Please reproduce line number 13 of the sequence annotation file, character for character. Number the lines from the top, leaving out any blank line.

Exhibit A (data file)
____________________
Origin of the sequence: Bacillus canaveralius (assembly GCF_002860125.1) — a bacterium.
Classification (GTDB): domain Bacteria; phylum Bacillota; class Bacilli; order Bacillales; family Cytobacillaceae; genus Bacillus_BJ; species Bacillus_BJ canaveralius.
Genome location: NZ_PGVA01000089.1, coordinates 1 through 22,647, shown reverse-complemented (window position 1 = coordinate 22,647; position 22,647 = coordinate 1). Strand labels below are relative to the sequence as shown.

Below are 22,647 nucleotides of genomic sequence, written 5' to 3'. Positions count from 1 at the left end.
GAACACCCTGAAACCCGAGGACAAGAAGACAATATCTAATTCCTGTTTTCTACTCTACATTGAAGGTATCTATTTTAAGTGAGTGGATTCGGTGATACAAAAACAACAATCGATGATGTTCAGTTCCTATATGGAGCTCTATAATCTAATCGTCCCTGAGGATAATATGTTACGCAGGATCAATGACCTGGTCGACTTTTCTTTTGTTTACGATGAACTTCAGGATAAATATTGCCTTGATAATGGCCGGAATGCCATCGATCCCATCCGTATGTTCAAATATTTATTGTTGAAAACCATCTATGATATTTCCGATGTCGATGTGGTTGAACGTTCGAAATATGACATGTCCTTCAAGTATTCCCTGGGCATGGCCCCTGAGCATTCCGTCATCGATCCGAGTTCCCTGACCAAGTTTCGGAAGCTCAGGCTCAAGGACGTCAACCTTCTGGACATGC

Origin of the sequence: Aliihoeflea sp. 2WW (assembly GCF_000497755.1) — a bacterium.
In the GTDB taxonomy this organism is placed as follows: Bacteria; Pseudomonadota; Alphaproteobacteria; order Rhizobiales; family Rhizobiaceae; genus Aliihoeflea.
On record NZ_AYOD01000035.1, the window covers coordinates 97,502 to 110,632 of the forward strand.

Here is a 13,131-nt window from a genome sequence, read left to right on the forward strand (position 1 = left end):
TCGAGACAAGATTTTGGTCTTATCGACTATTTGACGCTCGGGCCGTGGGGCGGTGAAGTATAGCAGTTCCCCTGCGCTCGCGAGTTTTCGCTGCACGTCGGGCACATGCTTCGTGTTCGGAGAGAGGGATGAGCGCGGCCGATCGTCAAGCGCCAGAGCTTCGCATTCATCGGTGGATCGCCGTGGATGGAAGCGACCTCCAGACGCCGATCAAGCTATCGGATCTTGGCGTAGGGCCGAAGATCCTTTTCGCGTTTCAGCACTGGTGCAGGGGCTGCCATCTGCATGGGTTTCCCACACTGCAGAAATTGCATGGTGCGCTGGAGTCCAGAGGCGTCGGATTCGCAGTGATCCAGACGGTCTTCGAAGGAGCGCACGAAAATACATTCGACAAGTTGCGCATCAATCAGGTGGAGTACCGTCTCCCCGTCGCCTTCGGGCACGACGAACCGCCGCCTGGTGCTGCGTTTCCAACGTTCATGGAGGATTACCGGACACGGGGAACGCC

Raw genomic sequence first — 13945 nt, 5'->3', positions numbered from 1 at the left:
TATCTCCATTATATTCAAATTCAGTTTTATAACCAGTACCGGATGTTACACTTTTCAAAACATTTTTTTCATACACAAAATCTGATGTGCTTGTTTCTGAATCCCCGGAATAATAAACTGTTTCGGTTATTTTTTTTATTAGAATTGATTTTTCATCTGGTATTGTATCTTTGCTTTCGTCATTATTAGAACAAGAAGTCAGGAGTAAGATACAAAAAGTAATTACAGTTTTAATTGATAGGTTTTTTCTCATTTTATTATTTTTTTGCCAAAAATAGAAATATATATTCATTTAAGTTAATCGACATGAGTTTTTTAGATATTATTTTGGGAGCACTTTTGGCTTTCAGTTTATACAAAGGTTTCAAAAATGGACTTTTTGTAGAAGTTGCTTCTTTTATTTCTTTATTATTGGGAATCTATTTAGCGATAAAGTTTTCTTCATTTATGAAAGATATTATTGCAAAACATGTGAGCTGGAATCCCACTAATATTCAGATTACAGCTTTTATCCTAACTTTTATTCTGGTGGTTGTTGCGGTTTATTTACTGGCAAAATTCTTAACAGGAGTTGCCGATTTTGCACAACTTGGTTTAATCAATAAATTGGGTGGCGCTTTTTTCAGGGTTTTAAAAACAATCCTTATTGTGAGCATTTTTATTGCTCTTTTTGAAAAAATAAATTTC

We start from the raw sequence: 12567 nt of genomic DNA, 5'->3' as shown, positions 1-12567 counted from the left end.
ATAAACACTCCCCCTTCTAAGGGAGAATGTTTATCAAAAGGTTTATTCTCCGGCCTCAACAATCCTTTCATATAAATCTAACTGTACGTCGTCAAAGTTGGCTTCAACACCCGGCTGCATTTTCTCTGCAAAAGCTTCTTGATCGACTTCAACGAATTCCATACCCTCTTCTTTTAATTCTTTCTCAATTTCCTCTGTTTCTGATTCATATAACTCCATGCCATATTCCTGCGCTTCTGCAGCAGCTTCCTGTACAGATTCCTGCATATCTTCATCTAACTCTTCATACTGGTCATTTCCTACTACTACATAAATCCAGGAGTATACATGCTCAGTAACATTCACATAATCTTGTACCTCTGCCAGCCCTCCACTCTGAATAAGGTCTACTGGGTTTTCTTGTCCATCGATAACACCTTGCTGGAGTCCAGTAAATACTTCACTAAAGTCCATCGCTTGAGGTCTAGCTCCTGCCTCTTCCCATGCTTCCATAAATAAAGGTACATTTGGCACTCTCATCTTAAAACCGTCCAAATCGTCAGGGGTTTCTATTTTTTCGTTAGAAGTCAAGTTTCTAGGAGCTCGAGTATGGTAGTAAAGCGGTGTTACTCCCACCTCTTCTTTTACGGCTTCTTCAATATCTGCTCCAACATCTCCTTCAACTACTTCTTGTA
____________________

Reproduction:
We start from the raw sequence: 12567 nt of genomic DNA, 5'->3' as shown, positions 1-12567 counted from the left end.